Skip to main content
Contact Us
Tools and Resources

Carbon sequestration

Forest carbon sequestration is the process of increasing the carbon content of the forest through processes that remove carbon dioxide from the atmosphere (i.e. photosynthesis).  Once sequestered the carbon is stored in the forest within living biomass, soil and litter and contributes to the forest carbon stock.   The forest carbon sink describes the natural reservoir that accumulates and stores sequestered carbon.  The forest carbon sink is dynamic and can gain (e.g. sequestration by photosynthesis) and lose (e.g. emission by forest fires) carbon.  The forest carbon sink is quantified by measuring the net annual accumulation of carbon (carbon sequestration) by living biomass, soils and litter in forests.  

The figures presented in Table 4.2 and Figure 4.2 represent the net annual accumulation of carbon dioxide by UK forests, taking into account carbon emissions due to forest wildfires and deforestation.  Therefore, the actual figure for annual accumulation of carbon dioxide by UK forests will be far greater.

The net annual rate of carbon dioxide accumulation by UK forests is projected to fall from around 21 million tonnes CO2 in total in 2020 to around 19 million tonnes CO2 by 2030 (Table 4.2 and Figure 4.2).

Under the Kyoto protocol, additional woodland planted since 1990 contributes to the UK's carbon dioxide emissions target.  The general trend for the rate of accumulation of carbon in these new woodlands suggests an increase between 1990-2050 as woodland continues to be planted (Table 4.2).

Carbon in harvested wood products are not included in the figures shown in Table 4.2. and Figure 4.2  (but are included in overall greenhouse gas reporting).

Table 4.2 Net annual carbon dioxide sequestered by UK forests, 1990-2050

Year In living biomass Total of which, due to land
afforested since 1990
emissions due to land
deforested since 1990
million tonnes of carbon dioxide per year
1990 12.3 15.0 -0.1 -0.2
1995 13.4 17.9 -0.5 -0.2
2000 14.0 19.8 -0.6 -0.8
2005 12.7 20.1 -0.4 -1.1
2010 11.6 21.0 0.4 -1.4
2015 10.9 21.3 1.9 -1.3
2020 10.9 20.5 3.7 -1.1
2025 10.0 20.2 5.5 -1.0
2030 8.9 19.3 7.0 -0.9
2035 8.9 18.6 8.2 -0.7
2040 9.5 18.7 8.1 -0.6
2045 9.8 18.9 7.3 -0.6
2050 9.4 18.9 6.6 -0.5

Source: Inventory and projections of UK emissions by sources and removal by sinks due to land use, land use change and forestry, produced by the Centre for Ecology and Hydrology (February 2018).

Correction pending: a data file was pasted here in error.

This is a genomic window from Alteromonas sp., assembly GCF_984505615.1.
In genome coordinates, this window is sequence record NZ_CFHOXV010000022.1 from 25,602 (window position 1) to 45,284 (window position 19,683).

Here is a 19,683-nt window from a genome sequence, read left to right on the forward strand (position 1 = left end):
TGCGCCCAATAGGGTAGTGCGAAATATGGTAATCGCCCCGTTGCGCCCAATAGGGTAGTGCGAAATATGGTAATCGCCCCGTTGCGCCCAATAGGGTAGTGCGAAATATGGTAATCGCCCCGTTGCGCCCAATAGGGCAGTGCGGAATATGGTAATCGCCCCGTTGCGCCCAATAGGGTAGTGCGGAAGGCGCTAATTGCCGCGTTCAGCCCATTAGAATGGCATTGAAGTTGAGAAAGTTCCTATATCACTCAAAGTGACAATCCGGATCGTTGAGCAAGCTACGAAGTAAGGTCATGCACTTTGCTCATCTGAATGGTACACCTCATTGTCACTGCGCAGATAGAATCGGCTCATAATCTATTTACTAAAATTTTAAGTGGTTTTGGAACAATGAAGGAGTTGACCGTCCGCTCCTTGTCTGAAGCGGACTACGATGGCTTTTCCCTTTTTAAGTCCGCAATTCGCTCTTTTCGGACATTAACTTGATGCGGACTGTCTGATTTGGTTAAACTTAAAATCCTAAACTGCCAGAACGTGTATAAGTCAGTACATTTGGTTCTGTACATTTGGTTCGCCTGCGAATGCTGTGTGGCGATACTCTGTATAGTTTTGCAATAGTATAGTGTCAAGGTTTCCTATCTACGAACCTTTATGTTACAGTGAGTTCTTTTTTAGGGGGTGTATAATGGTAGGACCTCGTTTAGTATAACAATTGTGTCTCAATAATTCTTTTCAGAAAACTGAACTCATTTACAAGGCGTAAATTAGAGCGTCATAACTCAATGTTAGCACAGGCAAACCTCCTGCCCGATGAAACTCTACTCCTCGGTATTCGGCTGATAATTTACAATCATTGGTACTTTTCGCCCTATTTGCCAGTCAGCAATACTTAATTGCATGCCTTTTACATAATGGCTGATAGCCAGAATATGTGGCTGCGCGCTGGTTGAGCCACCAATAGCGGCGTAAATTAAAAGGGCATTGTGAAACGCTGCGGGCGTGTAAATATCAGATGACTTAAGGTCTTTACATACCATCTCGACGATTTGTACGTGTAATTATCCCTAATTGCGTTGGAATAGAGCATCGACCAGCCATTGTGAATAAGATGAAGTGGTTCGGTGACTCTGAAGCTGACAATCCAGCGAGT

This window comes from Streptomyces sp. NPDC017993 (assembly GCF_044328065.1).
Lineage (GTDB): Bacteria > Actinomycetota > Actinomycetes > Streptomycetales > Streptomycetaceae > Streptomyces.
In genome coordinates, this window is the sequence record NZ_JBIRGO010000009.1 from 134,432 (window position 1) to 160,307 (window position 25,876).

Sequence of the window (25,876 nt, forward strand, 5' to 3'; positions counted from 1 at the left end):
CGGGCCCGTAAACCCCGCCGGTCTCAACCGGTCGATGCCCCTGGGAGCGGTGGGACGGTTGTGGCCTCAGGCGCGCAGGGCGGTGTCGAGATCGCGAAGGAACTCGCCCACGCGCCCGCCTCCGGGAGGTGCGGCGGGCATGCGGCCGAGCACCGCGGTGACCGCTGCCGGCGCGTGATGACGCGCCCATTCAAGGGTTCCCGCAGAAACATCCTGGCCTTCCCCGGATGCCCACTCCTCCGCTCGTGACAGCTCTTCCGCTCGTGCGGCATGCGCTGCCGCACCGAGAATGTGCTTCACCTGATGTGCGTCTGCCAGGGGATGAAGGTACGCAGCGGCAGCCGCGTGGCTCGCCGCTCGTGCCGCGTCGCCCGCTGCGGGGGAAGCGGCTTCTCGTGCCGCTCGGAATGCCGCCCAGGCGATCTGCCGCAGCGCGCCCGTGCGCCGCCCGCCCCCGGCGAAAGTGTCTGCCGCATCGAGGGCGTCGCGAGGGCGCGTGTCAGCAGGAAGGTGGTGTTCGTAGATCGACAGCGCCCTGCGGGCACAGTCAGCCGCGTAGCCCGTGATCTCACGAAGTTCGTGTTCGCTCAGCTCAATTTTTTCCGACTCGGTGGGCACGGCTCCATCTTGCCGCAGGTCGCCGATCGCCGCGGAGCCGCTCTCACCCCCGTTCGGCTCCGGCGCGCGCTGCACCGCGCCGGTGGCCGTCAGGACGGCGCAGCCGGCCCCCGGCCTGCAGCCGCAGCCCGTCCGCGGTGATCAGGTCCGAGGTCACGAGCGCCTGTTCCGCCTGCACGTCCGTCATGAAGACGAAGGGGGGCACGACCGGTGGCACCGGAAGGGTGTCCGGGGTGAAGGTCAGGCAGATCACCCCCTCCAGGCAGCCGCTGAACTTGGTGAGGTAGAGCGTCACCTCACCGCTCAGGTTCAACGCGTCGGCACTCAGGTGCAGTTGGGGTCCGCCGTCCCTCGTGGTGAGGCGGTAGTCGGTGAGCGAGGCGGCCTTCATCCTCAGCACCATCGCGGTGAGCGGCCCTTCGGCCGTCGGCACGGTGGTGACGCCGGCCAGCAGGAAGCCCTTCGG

Notes:

1. Net annual accumulation of carbon in forests by woody biomass, soils and litter.  Adjusted for losses from deforestation and forest wildfires.  Excludes changes in UK harvested wood products.

2. Emissions and sequestration can be presented as tonnes carbon or tonnes carbon dioxide (CO2).  To convert from tonnes CO2 to tonnes carbon multiply by 12/44.

3. Future predictions of carbon uptake assume that commercial conifer plantations will be replanted when felled, and that planting of new woodland will follow a central projection whereby planting up to 2020 is determined by the available grant for woodland creation (i.e. policy and funding in place), and after that planting rates drop to 10% of the baseline projection, reflecting the lack of funding beyond the current Rural Development Plan.

These figures are outside the scope of National Statistics.  For further information see the Sources chapter.

    

Figure 4.2 Net annual change in carbon (CO2 equivalent)1 in UK woodlands

fig 4.2.png

 

Source: Inventory and projections of UK emissions by sources and removal by sinks due to land use, land use change and forestry, produced by the Centre for Ecology and Hydrology (February 2018).

Notes:

1. Net annual accumulation of living biomass only.  Adjusted for losses due to deforestation and forest wildfires. Excludes changes in carbon in litter, soils and UK harvested wood products.

2. Emissions and sequestration can be presented as tonnes carbon or tonnes carbon dioxide (CO2).  To convert from tonnes CO2 to tonnes carbon multiply by 12/44.

3. Future predictions of carbon uptake assume that commercial conifer plantations will be replanted when felled, and that planting of new woodland will follow a central projection whereby planting up to 2020 is determined by the available grant for woodland creation (i.e. policy and funding in place), and after that planting rates drop to 10% of the baseline projection, reflecting the lack of funding beyond the current Rural Development Plan.

These figures are outside the scope of National Statistics.  For further information see the Sources chapter.

 

Additional resources

Sources chapter: UK Forests and Climate Change

Tools & Resources
In this section
Tools & Resources